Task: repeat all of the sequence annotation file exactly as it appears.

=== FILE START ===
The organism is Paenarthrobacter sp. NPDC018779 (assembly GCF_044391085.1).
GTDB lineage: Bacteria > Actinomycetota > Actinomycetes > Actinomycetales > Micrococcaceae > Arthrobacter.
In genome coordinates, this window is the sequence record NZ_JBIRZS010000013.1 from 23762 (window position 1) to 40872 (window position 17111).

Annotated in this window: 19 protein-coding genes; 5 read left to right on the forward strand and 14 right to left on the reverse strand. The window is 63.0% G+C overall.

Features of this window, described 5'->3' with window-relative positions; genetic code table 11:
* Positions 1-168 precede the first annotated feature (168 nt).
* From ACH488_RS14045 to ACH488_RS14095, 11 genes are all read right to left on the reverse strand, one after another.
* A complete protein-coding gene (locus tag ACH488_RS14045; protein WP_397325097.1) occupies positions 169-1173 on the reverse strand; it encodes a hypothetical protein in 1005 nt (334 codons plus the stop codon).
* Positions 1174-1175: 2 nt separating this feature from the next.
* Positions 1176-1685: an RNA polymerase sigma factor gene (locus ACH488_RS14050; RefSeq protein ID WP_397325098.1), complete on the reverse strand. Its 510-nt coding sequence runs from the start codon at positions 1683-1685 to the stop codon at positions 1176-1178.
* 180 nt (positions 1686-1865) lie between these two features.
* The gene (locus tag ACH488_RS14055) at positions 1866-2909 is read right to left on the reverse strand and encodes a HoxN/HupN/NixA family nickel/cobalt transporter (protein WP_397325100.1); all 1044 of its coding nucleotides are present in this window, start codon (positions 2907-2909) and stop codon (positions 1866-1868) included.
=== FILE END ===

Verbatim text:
The organism is Paenarthrobacter sp. NPDC018779 (assembly GCF_044391085.1).
GTDB lineage: Bacteria > Actinomycetota > Actinomycetes > Actinomycetales > Micrococcaceae > Arthrobacter.
In genome coordinates, this window is the sequence record NZ_JBIRZS010000013.1 from 23762 (window position 1) to 40872 (window position 17111).

Annotated in this window: 19 protein-coding genes; 5 read left to right on the forward strand and 14 right to left on the reverse strand. The window is 63.0% G+C overall.

Features of this window, described 5'->3' with window-relative positions; genetic code table 11:
* Positions 1-168 precede the first annotated feature (168 nt).
* From ACH488_RS14045 to ACH488_RS14095, 11 genes are all read right to left on the reverse strand, one after another.
* A complete protein-coding gene (locus tag ACH488_RS14045; protein WP_397325097.1) occupies positions 169-1173 on the reverse strand; it encodes a hypothetical protein in 1005 nt (334 codons plus the stop codon).
* Positions 1174-1175: 2 nt separating this feature from the next.
* Positions 1176-1685: an RNA polymerase sigma factor gene (locus ACH488_RS14050; RefSeq protein ID WP_397325098.1), complete on the reverse strand. Its 510-nt coding sequence runs from the start codon at positions 1683-1685 to the stop codon at positions 1176-1178.
* 180 nt (positions 1686-1865) lie between these two features.
* The gene (locus tag ACH488_RS14055) at positions 1866-2909 is read right to left on the reverse strand and encodes a HoxN/HupN/NixA family nickel/cobalt transporter (protein WP_397325100.1); all 1044 of its coding nucleotides are present in this window, start codon (positions 2907-2909) and stop codon (positions 1866-1868) included.